T: Top Ten Count Down: What Are Yours? How To Teach A 'Top 10' ESL Lesson [Teacher Tips from A to Z]

T: Top Ten Count Down: What Are Yours? How To Teach A 'Top 10' ESL Lesson [Teacher Tips from A to Z]

Susan Verner
by Susan Verner 4,676 views |

10…, 9…, 8…, 7…, 6…, 5…, 4…, 3…, 2…, 1…, blastoff! Can you picture the exciting moment when the spaceship thrusts itself into the sky headed for lands unknown? This countdown, like any other, creates excitement and dramatic tension. We all know that the big event is coming when the speaker finally gets to number one.

In the following activities, your students will think creatively as they write and present their own countdowns.

T: How to Teach A ‘Top Ten Countdown’ ESL Lesson

  1. 1


    There are a variety of events that use a countdown, so showing your students pictures of these events will get them thinking along the right lines. You can show videos of a rocket launching or a building preparing for implosion. You may also want to show the countdown before a race, especially if the Olympics will be held any time soon. You could also show a clock ticking down at the end of an important sporting event like the Stanley Cup Final or the Superbowl.

    You will need to practice the countdown with your class since numbers are always a challenge in a second language. Though counting from 1 to 10 may seem mundane to your students, counting backwards from 10 to 1 will likely be a challenge no matter what level their fluency is. If counting from 10 to 1 is too easy, or if you are just looking for more of a challenge for your class, try counting backwards from one hundred. Warn your students before you start that if they get stuck to jump back in whenever they can.

    After watching some countdowns and practicing counting, it is now time to get your students in the mindset for writing their own top ten lists. Show them examples of top ten lists from other sources. For younger students, you can use a top 10 from a children’s magazine or make one up yourself. For older students, use a video of Dave Letterman who is very well known for his comedic top ten's. After listening to the examples, make sure your students understand the purpose of the top 10 list. Make sure they understand that there is a theme to each top 10 list and that all the items on the list relate to that theme. Also, point out that the items are arranged in order of importance with ten being the least important and one being the most important. They should also understand that when presenting a top 10 list, the writer should start with number ten and countdown to number one and the most significant example of the set.

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    Once your students understand the purpose and structure of a top 10 list, it is time to start thinking about what they will write. As a class, brainstorm a list of topics that they could use to write a top 10 list. They may be topics dealing with language learning like the top 10 reasons to study English, the top 10 most interesting English words, or the top 10 ways to get to English class; or they may be more general topics that anyone might relate to like top 10 pets, top 10 ways to get rid of a younger brother, or top 10 snack foods. During this process, encourage your students to think creatively and not to criticize another’s ideas. Remind them that the goal of brainstorming is to compile as large a list as possible and not to list practical items only.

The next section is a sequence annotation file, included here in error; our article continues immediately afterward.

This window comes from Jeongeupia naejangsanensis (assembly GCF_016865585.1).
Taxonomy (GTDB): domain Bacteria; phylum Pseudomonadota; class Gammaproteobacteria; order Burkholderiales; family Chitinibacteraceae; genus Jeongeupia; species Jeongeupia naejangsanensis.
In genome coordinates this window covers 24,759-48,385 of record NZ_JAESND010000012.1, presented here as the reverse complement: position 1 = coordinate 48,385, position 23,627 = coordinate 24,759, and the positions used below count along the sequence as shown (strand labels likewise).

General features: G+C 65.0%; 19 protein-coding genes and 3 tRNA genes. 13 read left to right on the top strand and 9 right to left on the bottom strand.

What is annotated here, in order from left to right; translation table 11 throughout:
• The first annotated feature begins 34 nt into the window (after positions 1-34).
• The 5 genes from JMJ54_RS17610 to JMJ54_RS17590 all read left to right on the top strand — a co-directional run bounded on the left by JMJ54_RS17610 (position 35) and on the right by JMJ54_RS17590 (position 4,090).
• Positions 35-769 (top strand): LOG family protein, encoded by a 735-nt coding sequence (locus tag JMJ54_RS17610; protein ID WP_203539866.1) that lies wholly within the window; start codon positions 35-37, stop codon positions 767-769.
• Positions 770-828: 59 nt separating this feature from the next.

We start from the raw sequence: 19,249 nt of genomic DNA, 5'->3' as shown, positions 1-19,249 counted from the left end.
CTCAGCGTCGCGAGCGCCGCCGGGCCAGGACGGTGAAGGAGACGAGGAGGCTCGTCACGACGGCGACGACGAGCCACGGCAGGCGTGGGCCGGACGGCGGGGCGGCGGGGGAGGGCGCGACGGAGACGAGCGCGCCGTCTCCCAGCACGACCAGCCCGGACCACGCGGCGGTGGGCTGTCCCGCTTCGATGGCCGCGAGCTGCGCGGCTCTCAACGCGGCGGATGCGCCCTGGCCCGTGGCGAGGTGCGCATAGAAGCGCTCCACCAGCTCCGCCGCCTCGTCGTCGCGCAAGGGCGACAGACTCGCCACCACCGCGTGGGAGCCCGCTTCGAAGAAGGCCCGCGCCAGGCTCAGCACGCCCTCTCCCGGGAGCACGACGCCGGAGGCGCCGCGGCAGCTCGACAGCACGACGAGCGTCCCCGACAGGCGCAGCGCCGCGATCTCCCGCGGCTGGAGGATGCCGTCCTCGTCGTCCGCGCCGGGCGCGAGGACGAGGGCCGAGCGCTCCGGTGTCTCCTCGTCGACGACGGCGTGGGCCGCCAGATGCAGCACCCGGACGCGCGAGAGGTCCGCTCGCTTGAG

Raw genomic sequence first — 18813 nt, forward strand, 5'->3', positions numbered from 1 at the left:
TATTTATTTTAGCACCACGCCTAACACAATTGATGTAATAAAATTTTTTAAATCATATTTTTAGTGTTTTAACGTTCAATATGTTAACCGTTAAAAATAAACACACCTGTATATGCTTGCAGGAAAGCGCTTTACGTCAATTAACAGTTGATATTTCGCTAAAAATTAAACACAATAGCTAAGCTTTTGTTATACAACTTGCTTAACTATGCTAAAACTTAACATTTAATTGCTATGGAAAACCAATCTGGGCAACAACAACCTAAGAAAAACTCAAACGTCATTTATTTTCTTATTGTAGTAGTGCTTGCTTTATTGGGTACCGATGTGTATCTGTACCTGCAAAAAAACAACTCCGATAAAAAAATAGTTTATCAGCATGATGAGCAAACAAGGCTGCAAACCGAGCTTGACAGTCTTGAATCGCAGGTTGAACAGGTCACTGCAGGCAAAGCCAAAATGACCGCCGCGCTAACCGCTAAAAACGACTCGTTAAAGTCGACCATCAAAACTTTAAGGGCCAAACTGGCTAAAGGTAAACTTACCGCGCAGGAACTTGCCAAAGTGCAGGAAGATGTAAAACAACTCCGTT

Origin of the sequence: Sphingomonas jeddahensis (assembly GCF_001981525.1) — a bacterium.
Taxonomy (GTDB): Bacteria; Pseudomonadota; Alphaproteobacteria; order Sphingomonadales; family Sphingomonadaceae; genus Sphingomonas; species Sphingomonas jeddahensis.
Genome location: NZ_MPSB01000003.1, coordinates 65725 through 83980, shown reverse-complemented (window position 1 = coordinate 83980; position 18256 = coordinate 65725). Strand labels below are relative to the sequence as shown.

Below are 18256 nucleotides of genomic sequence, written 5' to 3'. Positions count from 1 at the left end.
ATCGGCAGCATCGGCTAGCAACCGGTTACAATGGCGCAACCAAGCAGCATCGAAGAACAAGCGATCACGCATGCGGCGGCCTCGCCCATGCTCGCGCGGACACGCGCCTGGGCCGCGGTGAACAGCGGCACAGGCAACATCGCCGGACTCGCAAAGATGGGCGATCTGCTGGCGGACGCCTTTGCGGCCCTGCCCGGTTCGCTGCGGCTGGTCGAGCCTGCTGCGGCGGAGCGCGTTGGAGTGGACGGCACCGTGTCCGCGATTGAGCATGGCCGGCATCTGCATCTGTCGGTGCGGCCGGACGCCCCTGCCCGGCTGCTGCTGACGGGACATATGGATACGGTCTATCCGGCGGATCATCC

Once you have a list of topics, you can either assign one to your students or allow them to choose their own. Coming up with the 10 examples may be easier to do in small groups than individually. Either way, have your students write each of 10 examples on an index card. Help them understand that at this point they are only thinking of the examples and that they will arrange them in order of importance after they have all ten. If you have your students write these examples on index cards or scraps of paper rather than in list format, it will be easier for them to arrange them for their final lists. Once they decide on the final order, have your students write their lists. Each list should start with a title and then count down to the number one answer.

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    Now that your students have written their lists, give them a chance to do some speaking practice. Have each group read their top 10 list in front of the class. When reading, they should be dramatic and build tension until they end with the number one reason. Once they have finished, encourage the class to ask questions of the presenters. They may ask why they chose the items that they did, why they did not include a particular example, or why they arranged them in the order that they did. Students should answer the questions as best as they can.

    You can extend the Top 10 Lesson beyond these activities in two ways. First, you may take the concept of a top ten list into subject areas that you may also be teaching. You may ask your students to list the top ten cities in the province by population as a social studies lesson, for example. For older students, you can also extend this countdown idea to writing a five-paragraph essay. In this basic type of essay, the three examples that your students give to support their thesis should also be arranged in order of importance with the most important example appearing last. You should also help your students write an introduction as well as a conclusion to round out their essay.

Listening to or writing a Top 10 Countdown is fun.

By doing this activity with your class, you will help them think critically and logically but also have fun in the process.

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